“Does he understand that if he violates probation, I can send him to jail?” the judge asked.

Margulis said Rose understands the situation.

The judge also contended that the proposed donation of $50,000 was a “pittance” of the rock star's earnings.

Margulis defended the donations. “Fifty thousand dollars is a lot of money," he said.

Margulis said in an interview later that the alternative would be community service. “In that context, it is an outstanding service,” Margulis said.

Gregory said he would decide the case today. If the judge approves the agreement, the following charities would get $10,000 each:

- The Child Abuse Detection and Prevention Program, an agency that teaches professionals how to detect child abuse.

- Court-Appointed Special Advocates. They provide legal counsel to juveniles.

- Backstoppers, a group that provides services to families of police officers and firefighters killed in the line of duty.

- Youth Emergency Services, an agency that provides a suicide prevention hot line and counseling for teenagers.

- Marian Hall, a Catholic Charities shelter for young women.

Margulis said Rose had suggested a preference for programs for abused children. His attorneys then recommended some agencies, Rose approved them and they were submitted to McCulloch.

McCulloch said a trial would have “lasted several weeks and turned into something of a circus."

The prosecutor said Rose would suffer adequate punishment. McCulloch noted that four concerts by Guns Ν' Roses were canceled after the River-port riot; that Rose was arrested as a fugitive in July in New York and briefly jailed; and that he would have to pay the $50,000 fine.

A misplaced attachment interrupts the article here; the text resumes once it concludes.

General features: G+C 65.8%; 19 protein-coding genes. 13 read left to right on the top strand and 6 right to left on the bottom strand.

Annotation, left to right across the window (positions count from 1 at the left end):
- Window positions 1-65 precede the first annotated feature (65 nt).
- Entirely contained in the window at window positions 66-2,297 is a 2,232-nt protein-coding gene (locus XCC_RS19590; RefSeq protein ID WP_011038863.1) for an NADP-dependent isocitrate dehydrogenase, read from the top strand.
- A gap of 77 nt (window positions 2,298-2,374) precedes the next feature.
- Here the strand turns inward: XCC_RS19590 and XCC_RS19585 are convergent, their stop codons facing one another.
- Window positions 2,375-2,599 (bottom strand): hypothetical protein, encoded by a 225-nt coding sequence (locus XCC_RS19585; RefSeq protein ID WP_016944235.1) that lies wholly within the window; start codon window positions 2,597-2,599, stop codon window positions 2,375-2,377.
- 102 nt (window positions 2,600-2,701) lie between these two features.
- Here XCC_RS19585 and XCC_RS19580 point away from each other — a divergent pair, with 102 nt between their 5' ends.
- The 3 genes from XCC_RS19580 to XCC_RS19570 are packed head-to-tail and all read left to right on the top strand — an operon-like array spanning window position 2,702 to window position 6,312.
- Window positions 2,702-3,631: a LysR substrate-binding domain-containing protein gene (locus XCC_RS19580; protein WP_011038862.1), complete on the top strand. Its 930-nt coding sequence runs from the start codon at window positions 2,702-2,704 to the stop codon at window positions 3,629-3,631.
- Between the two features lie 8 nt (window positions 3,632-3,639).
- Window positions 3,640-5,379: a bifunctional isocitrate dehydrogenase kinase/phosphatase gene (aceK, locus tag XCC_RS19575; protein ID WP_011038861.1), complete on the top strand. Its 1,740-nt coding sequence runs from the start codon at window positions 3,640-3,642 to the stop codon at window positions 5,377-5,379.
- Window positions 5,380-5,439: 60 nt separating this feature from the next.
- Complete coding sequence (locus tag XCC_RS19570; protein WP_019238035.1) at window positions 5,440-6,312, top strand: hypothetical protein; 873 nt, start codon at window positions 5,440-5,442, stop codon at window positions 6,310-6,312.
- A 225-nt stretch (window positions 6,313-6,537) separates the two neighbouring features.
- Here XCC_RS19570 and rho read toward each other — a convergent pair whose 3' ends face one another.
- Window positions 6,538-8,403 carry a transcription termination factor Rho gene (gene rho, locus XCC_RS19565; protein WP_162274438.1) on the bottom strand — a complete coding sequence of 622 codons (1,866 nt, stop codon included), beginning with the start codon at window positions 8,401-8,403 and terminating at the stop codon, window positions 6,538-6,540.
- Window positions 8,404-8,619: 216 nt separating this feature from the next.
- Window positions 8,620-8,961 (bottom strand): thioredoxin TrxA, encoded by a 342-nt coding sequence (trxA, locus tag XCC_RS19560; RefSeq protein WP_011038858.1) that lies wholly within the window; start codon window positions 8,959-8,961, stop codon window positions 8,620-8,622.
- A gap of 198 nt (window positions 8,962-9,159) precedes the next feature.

Rose also faces a dozen or more civil suits relating to the riot, McCulloch said.

Diemer, the assistant prosecutor, gave the judge five volumes of Maryland Heights police reports. He also played for Gregory a 3-minute videotape that showed Rose diving into a crowd after complaining about a video recorder, and showed Rose striking a man.

Rose got back on stage, and yelled: “Thanks for the lame-ass security; I’m going home." He then smashed a microphone and stormed off the stage.

The property damage count stems from the smashed microphone; the assault charges stem from Rose's dive onto people in the front rows and his swings at concertgoers.
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Re: 1992.11.07/10/11 - The St. Louis Post-Dispatch - Reports (Criminal case trial) (Axl)

Post by Blackstar on Sat Dec 15, 2018 7:55 pm

November 11, 1992:

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Axl Rose Found Guilty, Faces Civil Suits

By William C. Lhotka
Of the Post-Dispatch Staff


Although rock singer Axl Rose resolved criminal charges against him Tuesday, he will not be able to get St. Louis County out of his long blond hair for a long, long time.

Courts here could still levy millions of dollars against Rose and his band, Guns N’ Roses.

Consider that:

- Rose still faces civil suits from 17 people who say they were injured after Rose leaped into a crowd at Riverport Amphitheatre on July 2, 1991. A riot ensued shortly after Rose jumped into the crowd.

- The owners of Riverport, in Maryland Heights, also are suing the rock group. They contend the incident caused a public-relations nightmare, damaging the fledgling outdoor theater's reputation and its property.